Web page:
Our great telescopes are designed to complement each other, as shown last week when both Webb and Hubble captured the aftermath of NASA’s DART mission to change the orbit of an asteroid.
Further proof of that comes this week with the public release of four new composite images that combine data from both the James Webb Space Telescope and NASA’s Chandra Telescope.
While the former works in infrared light, the latter detects x-rays. Both are invisible to the human eye, so these images use filters that assign colors to different wavelengths of light to bring them back into human vision.
The four images are from the first batch or two released after Webb’s “first light” earlier this year. They include his ground-breaking observations of a cluster of galaxies (SMACS J0723), a galaxy group (Stefan’s Quintet), a star-forming nebula (Carina), and a galaxy (the Cartwheel).
In recent weeks Chandra has been pointed at the same objects to collect data in the X-ray wavelengths of light, which capture higher-energy processes than the infrared view from Webb.
1. Stephan’s Quintet
You’ve probably seen this image (main article image, top) before, but not like this. Look in the center and you will see a new layer of light blue captured by the Chandra telescope. This data reveals a shockwave of superheated gas caused by one of the galaxies passing through the others at two million miles per hour.
2. The Cartwheel galaxy
Chandra’s contribution to this new composite image (above) of the Cartwheel galaxy can be seen in the all-new blue and purple colors, which reveal the presence of superheated gas, individual exploding stars, neutron stars and black holes that can be seen pulling material from other stars.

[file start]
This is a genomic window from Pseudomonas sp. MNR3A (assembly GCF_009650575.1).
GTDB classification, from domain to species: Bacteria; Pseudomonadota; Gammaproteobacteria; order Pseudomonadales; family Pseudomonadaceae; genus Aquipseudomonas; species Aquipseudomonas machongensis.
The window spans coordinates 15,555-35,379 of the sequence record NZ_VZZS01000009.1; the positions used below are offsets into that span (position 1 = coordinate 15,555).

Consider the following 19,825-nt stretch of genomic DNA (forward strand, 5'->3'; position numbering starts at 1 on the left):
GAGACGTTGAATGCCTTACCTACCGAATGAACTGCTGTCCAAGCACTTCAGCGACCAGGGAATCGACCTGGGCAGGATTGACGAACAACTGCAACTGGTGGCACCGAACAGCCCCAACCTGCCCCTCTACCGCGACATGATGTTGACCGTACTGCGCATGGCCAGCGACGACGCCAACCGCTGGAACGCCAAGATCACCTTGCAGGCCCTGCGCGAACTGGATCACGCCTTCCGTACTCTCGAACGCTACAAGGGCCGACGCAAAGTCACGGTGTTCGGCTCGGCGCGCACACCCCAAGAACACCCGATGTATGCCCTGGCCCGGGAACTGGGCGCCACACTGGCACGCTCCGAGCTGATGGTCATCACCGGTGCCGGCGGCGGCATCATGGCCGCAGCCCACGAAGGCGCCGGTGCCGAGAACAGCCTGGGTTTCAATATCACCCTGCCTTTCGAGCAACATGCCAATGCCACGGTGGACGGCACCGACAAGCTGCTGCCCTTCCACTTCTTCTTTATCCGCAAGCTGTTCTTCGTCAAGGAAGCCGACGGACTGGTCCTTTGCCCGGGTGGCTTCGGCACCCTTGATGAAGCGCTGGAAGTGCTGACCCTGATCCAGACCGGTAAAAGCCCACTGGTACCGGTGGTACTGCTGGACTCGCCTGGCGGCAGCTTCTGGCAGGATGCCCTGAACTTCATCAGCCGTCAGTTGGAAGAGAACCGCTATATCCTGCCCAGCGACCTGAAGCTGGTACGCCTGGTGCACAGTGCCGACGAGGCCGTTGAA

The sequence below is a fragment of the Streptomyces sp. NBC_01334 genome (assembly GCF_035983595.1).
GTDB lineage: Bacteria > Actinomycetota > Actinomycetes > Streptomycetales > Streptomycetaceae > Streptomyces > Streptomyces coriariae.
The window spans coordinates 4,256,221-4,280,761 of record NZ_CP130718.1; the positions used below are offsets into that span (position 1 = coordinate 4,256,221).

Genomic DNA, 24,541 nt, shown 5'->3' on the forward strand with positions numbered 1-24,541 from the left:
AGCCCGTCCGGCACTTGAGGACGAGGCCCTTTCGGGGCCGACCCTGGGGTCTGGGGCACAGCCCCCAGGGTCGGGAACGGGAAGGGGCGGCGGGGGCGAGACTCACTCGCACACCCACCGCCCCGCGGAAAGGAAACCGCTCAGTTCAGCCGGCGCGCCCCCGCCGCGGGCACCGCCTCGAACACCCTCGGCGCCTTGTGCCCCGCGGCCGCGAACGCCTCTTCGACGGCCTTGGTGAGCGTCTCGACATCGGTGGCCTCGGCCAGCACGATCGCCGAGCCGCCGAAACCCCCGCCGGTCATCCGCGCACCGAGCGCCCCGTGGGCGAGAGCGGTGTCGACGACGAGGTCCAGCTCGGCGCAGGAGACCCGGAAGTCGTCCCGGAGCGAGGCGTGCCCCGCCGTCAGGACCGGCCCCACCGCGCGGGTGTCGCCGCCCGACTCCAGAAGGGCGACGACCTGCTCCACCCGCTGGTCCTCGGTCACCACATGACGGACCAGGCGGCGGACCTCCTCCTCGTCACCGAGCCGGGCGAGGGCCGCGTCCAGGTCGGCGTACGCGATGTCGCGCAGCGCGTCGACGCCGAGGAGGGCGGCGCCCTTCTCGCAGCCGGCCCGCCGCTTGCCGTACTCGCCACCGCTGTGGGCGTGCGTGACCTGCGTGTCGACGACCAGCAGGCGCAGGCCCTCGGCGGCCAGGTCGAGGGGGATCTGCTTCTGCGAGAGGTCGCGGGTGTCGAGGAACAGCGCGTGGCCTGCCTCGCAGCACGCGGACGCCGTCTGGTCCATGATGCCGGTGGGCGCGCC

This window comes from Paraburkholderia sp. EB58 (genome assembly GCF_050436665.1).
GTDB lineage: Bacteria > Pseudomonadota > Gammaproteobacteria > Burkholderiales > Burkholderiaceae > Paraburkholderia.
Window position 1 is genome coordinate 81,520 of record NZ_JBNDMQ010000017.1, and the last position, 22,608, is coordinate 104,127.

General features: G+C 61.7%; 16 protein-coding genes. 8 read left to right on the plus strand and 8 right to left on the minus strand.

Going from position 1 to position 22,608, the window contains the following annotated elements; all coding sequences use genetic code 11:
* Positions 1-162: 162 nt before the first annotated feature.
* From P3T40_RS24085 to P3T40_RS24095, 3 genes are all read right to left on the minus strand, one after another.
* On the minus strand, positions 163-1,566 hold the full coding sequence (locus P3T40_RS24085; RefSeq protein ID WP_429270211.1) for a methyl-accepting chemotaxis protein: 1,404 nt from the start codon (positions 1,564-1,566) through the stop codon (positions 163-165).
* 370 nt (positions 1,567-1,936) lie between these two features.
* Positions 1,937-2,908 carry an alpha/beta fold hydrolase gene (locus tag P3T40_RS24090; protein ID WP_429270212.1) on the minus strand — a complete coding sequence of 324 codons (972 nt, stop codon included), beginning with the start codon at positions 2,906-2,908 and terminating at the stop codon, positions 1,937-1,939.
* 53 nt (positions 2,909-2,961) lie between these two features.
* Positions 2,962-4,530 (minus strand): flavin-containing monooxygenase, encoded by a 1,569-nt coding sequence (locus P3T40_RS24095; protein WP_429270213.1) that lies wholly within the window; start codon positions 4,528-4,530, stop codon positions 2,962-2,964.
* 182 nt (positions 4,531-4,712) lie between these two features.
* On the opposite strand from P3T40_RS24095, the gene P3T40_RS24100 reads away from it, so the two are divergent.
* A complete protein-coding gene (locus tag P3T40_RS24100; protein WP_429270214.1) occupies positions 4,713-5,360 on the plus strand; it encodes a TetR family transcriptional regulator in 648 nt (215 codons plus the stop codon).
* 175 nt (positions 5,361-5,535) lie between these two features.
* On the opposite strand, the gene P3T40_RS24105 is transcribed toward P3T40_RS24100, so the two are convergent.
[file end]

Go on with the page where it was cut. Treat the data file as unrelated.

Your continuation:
3. Cosmic Cliffs of the Carina Nebula
Perhaps the most iconic of all the images the Webb telescope has taken so far, this new composite image of the Carina nebula (above), includes a new layer of pink data from Chandra. There are around a dozen pink areas in this new image which pinpoint the location of very young stars. That’s because newborn stars are much brighter in x-ray wavelengths of light than old stars.
It’s a great example of how different wavelengths of light can help reveal different processes going on in regions of space previously imaged multiple times by other telescopes.
4. SMACS J0723 galaxy cluster
This image (above) is perhaps the most important in astronomy for some years given that it has helped astronomers find some of the oldest stars and galaxies ever seen. This new composite from Chandra and Webb reveals the former’s blue layer of hot gas in the center of this galaxy cluster.
As astronomers point the Webb telescope at more and more objects expect a lot more collaborations with both Chandra and the Hubble space telescope.
Wishing you clear skies and wide eyes.